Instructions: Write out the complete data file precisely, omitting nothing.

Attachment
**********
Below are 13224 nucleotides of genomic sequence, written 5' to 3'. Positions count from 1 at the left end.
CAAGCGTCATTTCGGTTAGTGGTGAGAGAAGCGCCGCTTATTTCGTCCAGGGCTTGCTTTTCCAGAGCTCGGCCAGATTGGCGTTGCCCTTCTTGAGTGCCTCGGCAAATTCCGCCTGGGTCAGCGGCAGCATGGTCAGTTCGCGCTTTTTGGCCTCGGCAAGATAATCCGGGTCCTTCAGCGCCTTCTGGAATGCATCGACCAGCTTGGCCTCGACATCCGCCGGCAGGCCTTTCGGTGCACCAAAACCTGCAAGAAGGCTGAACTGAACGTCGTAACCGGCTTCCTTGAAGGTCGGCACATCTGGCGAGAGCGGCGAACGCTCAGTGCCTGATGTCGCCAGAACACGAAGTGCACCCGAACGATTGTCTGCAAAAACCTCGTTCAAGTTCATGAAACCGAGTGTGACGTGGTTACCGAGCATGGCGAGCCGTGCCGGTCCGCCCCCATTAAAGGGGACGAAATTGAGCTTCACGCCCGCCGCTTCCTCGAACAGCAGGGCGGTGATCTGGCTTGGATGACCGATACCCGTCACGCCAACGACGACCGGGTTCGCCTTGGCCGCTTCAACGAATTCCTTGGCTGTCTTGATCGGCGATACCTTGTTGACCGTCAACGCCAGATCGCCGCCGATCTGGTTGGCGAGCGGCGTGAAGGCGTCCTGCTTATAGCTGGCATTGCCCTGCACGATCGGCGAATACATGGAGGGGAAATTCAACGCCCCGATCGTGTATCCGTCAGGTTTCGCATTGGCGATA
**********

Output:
Below are 13224 nucleotides of genomic sequence, written 5' to 3'. Positions count from 1 at the left end.
CAAGCGTCATTTCGGTTAGTGGTGAGAGAAGCGCCGCTTATTTCGTCCAGGGCTTGCTTTTCCAGAGCTCGGCCAGATTGGCGTTGCCCTTCTTGAGTGCCTCGGCAAATTCCGCCTGGGTCAGCGGCAGCATGGTCAGTTCGCGCTTTTTGGCCTCGGCAAGATAATCCGGGTCCTTCAGCGCCTTCTGGAATGCATCGACCAGCTTGGCCTCGACATCCGCCGGCAGGCCTTTCGGTGCACCAAAACCTGCAAGAAGGCTGAACTGAACGTCGTAACCGGCTTCCTTGAAGGTCGGCACATCTGGCGAGAGCGGCGAACGCTCAGTGCCTGATGTCGCCAGAACACGAAGTGCACCCGAACGATTGTCTGCAAAAACCTCGTTCAAGTTCATGAAACCGAGTGTGACGTGGTTACCGAGCATGGCGAGCCGTGCCGGTCCGCCCCCATTAAAGGGGACGAAATTGAGCTTCACGCCCGCCGCTTCCTCGAACAGCAGGGCGGTGATCTGGCTTGGATGACCGATACCCGTCACGCCAACGACGACCGGGTTCGCCTTGGCCGCTTCAACGAATTCCTTGGCTGTCTTGATCGGCGATACCTTGTTGACCGTCAACGCCAGATCGCCGCCGATCTGGTTGGCGAGCGGCGTGAAGGCGTCCTGCTTATAGCTGGCATTGCCCTGCACGATCGGCGAATACATGGAGGGGAAATTCAACGCCCCGATCGTGTATCCGTCAGGTTTCGCATTGGCGATA